Did you know that women are born with approximately 2,000,000 eggs? By the time of the onset of their first period this number is reduced to approximately 300,000, and your egg numbers will continue to fall until menopause.
Did you know that there is also an increase in the rate of the production of your ovaries to release an egg each month? This increases from the age of 37.5 years until menopause.
Your asking the question what does this mean? This means that the likely hood of a normal good quality egg released each month reduces, meaning that there is a reduced number of overall eggs that will be released that have the ability to fertilise normally, it can also increase the rate of miscarriage.
In a study by Marcus and Brinsden 1996, they found that age in women was associated with decreased embryo viability, meaning the quality of the eggs and embryos to make a baby reduces. Fertility support for men & women is needed for the best results
Embryo quality is influenced by the egg maturity when it is released from the ovary, and this is determined by the biology of the egg and the environment it’s produced in.
It is thought that the lining of a women’s uterus isn’t the issue when she gets older and trying to fall pregnant, but the quality of her eggs that are released each month.
In a review by Ziebe et al., 2001 they found that high pregnancy rates in older women with donated eggs from younger women, showing that age is related to the egg quality.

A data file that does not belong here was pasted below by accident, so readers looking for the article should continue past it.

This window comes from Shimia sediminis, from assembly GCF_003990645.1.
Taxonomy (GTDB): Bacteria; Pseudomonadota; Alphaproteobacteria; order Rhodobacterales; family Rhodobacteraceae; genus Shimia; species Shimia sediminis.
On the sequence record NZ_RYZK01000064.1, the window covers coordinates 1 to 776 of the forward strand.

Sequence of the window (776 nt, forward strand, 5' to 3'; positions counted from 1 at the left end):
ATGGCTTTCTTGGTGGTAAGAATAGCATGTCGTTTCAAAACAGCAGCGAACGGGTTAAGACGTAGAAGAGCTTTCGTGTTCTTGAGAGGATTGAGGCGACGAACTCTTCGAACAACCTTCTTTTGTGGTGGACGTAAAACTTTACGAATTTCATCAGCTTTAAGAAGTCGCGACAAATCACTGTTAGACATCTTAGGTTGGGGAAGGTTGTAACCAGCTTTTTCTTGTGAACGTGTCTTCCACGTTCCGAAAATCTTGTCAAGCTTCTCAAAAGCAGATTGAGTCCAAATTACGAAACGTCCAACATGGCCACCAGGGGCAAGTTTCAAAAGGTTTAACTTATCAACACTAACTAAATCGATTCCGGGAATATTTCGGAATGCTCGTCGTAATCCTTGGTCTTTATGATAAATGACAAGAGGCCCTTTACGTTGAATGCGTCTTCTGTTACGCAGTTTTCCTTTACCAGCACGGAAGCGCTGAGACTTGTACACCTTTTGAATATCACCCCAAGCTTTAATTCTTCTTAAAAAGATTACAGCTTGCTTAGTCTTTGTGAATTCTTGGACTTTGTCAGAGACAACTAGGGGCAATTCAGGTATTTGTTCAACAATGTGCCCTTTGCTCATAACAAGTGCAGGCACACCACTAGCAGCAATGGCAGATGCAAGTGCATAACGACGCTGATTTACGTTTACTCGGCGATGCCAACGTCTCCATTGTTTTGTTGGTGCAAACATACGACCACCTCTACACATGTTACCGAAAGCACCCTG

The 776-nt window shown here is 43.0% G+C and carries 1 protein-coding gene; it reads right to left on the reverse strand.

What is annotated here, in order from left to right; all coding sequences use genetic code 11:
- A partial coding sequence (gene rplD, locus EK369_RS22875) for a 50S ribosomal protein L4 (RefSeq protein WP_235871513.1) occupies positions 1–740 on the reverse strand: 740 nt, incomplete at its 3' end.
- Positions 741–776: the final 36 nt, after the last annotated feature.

In a study by Garrido et al., (2000), they found that women that suffered endometriosis also had lower quality eggs and embryos. This is thought to be to do with an increase in reactive oxidative species ROS in the fluid found in your fallopian tubes.
What is ROS you ask? It is an unstable molecule that contains oxygen that easily reacts with other molecules in the cell, causing cell damage.
Embryo quality: Age and Miscarriage
Embryos undergo a process during development called fragmentation, this is whereby parts of the developing embryo’s cell breaks off and are separate from the main body of the embryo. This is a very common process but it depends on the degree of this fragmentation that depends on the quality and the development of the embryo.
In a study by Ziebe et al., (2001) they found that there was no real difference what is known as the fragmentation rate for women under the age of 40, but once they reached 40 and over, the embryo fragmentation rate rapidly increased, this also correlated with a significant decrease in embryo implantation in women over 40.
In a study by Ziebe et al., (2001) they found that embryos at the days 2 & 3 stage of development that were transferred in women aged over 40, showed a significant decrease in the implantation rate.
What does this mean? This means that even though the embryo grade and quality looked, to the naked eye, structurally as good as an embryo from a younger woman, there was a decrease in the embryo quality with an increase in the age of a women ovary age.
Scientists have also documented that in day 5/6 embryos as a woman gets older there is a decrease in quality of the embryo at this stage the older the lady.